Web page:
MADISON - With leaf collection and leaf burning in full swing this fall season, the Department of Natural Resources has a new, interactive online tool that provides information to Wisconsin residents and businesses about open burning.

The "Know Before Your Burn" web page includes an interactive tool called "Can I burn?," which allows users to input information regarding their burn intent, locations and types of materials they want to burn, and then provides directions on what to do next.

"Burning regulations are in place to protect air quality, encourage proper management of wastes and help reduce the risk of wildfires," said Waste and Materials Management Program Director Joe Van Rossum. "The DNR hopes the new online tool will make it easier to determine if open burning is safe, help identify if permits are necessary and educate the public on how to obtain the proper approvals and permits."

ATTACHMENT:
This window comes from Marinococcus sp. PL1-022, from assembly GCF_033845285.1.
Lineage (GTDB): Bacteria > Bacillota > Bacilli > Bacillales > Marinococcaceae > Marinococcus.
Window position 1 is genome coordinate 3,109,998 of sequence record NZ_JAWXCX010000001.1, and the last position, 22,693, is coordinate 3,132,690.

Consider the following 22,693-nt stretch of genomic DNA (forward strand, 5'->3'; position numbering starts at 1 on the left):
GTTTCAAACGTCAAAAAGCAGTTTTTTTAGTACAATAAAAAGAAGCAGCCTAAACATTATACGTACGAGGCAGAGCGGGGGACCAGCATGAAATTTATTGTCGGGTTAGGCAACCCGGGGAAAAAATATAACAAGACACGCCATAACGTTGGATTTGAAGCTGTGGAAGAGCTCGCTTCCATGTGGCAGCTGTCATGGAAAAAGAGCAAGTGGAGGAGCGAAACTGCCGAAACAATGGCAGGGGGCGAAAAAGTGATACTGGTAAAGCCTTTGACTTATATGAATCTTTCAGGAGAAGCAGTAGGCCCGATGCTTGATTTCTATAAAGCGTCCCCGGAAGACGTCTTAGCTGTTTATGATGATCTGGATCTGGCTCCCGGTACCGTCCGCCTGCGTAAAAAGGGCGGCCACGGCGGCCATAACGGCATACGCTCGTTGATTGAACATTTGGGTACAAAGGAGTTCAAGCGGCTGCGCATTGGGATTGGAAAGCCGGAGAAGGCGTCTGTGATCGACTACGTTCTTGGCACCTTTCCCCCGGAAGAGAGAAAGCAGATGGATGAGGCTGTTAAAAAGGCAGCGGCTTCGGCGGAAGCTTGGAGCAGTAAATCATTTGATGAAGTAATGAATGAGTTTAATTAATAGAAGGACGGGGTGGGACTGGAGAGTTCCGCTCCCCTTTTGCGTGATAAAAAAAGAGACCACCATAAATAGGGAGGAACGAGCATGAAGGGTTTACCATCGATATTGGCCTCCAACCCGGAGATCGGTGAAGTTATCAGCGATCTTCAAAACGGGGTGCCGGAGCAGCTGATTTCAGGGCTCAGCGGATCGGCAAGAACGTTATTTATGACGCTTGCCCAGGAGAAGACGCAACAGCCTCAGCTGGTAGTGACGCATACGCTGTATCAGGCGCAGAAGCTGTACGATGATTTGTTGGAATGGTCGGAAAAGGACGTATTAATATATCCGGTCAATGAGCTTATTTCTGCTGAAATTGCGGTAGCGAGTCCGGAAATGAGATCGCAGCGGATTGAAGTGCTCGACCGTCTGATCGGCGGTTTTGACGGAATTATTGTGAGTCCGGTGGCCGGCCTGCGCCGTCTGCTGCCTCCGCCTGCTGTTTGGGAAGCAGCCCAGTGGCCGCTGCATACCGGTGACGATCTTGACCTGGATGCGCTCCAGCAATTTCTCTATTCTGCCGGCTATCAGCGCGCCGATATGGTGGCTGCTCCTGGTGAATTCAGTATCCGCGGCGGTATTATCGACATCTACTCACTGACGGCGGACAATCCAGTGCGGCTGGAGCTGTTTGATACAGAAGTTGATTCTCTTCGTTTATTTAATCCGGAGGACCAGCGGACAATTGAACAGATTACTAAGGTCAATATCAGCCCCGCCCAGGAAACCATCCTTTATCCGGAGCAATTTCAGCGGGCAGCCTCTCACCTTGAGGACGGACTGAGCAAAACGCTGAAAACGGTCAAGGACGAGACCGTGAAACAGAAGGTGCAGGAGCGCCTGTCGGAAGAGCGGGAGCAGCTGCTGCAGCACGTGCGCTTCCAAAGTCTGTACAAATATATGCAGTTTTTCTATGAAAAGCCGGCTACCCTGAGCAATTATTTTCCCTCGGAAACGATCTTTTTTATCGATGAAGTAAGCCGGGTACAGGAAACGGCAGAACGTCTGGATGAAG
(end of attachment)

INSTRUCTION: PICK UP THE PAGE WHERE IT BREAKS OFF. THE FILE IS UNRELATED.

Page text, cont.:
SIGN UP: Get the latest agricultural and farming news in our weekly newsletter

Van Rossum added that state regulations generally prohibit open burning due to the associated health and environmental impacts, but there are exceptions for certain materials such as clean wood and yard waste. The web tool helps explain what you can burn and if you need department approval. In many cases, where burning is allowed, you might also need a DNR wildfire prevention burn permit.

The online tool is user-friendly and takes less than a minute to complete. If residents are intending to burn several different material types, they will have to complete the tool for each type to determine eligibility.

You can find the tool by going to and searching keyword "burn," or you can access it from any of the open burning web pages. The webpages also include updates on open burning's environmental and health impacts, DNR contacts, information on alternative ways to manage materials and how to file open burning complaints.

Top Headlines from Wisconsin Farmer:

Farmer’s hoping for better future as 2019 runs out.

2019: A season of rain and planting-harvesting delays.

Faith based winter markets helps farmers get through the slow season


Read or Share this story: